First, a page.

Oswald Heer

Oswald Heer
Born (1809-08-31)31 August 1809
Nieder-Utzwyl, Switzerland
Died 27 September 1883(1883-09-27) (aged 74)
Awards Wollaston Medal (1874)
Royal Medal (1877)

Oswald Heer (or Oswald von Heer) (31 August 1809 – 27 September 1883), Swiss geologist and naturalist, was born at Niederuzwil in Canton of St. Gallen and died in Lausanne.


Oswald Heer was educated as a clergyman at Halle and took holy orders, and he also graduated as Doctor of Philosophy and medicine. Early in life his interest was aroused in entomology, on which subject he acquired special knowledge, and later he took up the study of plants and became one of the pioneers in paleobotany, distinguished for his researches on the Miocene flora.[1]

In 1851 Heer became professor of botany in the university of Zürich, and for some time he was the director of what is now the Old Botanical Garden in that city. He directed his attention to the Tertiary plants and insects of Switzerland. In 1863 (with William Pengelly, Phil. Trans., 1862) he investigated the plant-remains from the lignite-deposits of Bovey Tracey in Devon, regarding them as of Miocene age; but they are now classed as Eocene.[1]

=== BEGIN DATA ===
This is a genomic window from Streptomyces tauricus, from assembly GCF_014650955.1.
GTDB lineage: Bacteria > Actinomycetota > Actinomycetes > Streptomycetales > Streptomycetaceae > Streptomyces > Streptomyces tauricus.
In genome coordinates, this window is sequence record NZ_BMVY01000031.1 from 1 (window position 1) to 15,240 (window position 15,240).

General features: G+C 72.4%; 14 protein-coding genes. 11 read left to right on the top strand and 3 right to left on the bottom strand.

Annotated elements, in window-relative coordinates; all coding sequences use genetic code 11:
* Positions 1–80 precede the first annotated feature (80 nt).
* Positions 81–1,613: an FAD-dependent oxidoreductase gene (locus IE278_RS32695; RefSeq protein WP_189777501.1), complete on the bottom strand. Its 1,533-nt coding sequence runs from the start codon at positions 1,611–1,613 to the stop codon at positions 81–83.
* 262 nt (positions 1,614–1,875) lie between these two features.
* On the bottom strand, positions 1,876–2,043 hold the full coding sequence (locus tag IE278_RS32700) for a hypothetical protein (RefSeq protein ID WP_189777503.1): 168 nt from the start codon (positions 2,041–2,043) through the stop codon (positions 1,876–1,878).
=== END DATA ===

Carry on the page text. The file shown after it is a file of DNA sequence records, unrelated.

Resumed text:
Heer also reported on the Miocene flora of Arctic regions (fossil plant remains brought back from Northwest Greenland by K. J. V. Steenstrup), on the plants of the Pleistocene lignites of Dürnten, and on the cereals of some of the lake-dwellings (Die Pflanzen der Pfahlbauten, 1866).[1]

During a great part of his career Heer was hampered by slender means and ill-health, but his services to science were acknowledged in 1874 when the Geological Society of London awarded to him the Wollaston medal. He died at Lausanne on 27 September 1883.[1]

Heer published Flora Tertiaria Helvetiae (3 vols., 1855–1859); Die Urwelt der Schweiz (1865), and Flora fossilis Arctica (1868–1883) and with Eduard Heinrich Graeffe.[1] The cape Heerodden in Nordenskiöld Land on Spitsbergen is named after him.[2]


Heer published the following works:



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